859: Attack of the glycines!
|Name:||859: Attack of the glycines!|
|Expired:||03/20/2014 - 23:59|
|Description:||Glycine is an unusual amino acid. Of the 20 standard amino acids, it is the only one that does not have handedness: all others cannot be superimposed on their mirror images, but glycine can. This means that glycine is just as happy forming one structure -- (an ordinary, right-handed alpha-helix, for example) as it is forming the mirror image structure (a backwards, left-handed helix, for example). This extra flexibility and the competition with other, energetically equivalent states makes it hard to lock glycine in one conformation, meaning that glycine tends to disrupt secondary structure.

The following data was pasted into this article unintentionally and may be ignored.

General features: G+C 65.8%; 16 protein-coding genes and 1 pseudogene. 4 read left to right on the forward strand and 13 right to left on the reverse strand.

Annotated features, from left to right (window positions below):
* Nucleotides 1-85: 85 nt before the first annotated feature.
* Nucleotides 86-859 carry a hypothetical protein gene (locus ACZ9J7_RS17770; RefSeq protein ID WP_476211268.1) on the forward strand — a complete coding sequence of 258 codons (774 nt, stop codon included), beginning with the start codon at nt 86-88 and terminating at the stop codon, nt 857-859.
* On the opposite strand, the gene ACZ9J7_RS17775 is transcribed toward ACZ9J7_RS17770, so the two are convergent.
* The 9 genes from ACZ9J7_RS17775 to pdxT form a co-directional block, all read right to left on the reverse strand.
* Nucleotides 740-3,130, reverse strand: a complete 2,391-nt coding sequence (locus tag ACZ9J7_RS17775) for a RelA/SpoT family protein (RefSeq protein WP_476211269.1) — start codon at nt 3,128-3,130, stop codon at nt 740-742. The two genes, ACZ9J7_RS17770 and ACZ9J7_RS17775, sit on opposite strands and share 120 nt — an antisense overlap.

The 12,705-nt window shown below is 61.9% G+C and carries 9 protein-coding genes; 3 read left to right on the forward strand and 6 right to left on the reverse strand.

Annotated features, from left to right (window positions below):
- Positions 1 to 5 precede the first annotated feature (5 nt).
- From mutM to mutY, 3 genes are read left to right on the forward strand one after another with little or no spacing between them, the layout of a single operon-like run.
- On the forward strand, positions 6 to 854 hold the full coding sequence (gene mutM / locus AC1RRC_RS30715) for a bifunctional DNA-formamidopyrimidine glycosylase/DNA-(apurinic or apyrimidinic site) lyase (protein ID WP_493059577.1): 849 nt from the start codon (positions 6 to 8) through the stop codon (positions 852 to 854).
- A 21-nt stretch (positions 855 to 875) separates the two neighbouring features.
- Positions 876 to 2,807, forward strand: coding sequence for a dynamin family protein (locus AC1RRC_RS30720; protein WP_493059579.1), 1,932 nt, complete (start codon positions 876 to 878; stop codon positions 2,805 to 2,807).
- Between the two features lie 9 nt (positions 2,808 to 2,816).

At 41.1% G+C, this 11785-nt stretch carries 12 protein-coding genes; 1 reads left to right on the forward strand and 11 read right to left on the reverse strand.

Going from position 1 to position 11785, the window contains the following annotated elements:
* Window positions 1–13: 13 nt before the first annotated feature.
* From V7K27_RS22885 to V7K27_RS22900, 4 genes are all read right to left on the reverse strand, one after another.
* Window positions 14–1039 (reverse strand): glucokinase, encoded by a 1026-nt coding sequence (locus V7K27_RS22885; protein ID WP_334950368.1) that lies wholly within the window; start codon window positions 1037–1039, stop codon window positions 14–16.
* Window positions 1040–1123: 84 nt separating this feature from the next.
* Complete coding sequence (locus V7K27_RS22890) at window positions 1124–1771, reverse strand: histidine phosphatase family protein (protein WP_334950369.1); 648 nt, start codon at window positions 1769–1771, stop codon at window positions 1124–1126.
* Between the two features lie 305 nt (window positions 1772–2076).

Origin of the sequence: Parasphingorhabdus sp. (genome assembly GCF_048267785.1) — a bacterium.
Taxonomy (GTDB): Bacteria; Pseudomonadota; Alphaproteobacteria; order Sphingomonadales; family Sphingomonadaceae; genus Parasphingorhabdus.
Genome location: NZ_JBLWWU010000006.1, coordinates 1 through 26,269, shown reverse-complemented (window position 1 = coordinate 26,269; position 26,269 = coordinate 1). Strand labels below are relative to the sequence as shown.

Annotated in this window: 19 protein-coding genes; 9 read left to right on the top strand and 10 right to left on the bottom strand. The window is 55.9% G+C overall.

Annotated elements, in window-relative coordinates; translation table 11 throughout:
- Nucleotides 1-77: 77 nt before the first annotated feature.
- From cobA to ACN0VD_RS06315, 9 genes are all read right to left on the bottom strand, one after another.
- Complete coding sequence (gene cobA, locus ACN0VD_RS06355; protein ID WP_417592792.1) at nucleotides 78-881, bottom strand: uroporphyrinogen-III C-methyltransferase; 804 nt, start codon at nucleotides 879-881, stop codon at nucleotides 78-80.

As a special, extra-hard challenge, we're asking you to try to design a protein that is able to fold, with the restriction that every set of 9 residues has a stretch of 3 glycines in it. This means that regions of secondary structure are likely to be very short. We will be testing top designs with our structure-prediction algorithms. The usual rules apply: we want well-packed, void-free, hydrophobic cores and nice, polar surfaces. Good luck!
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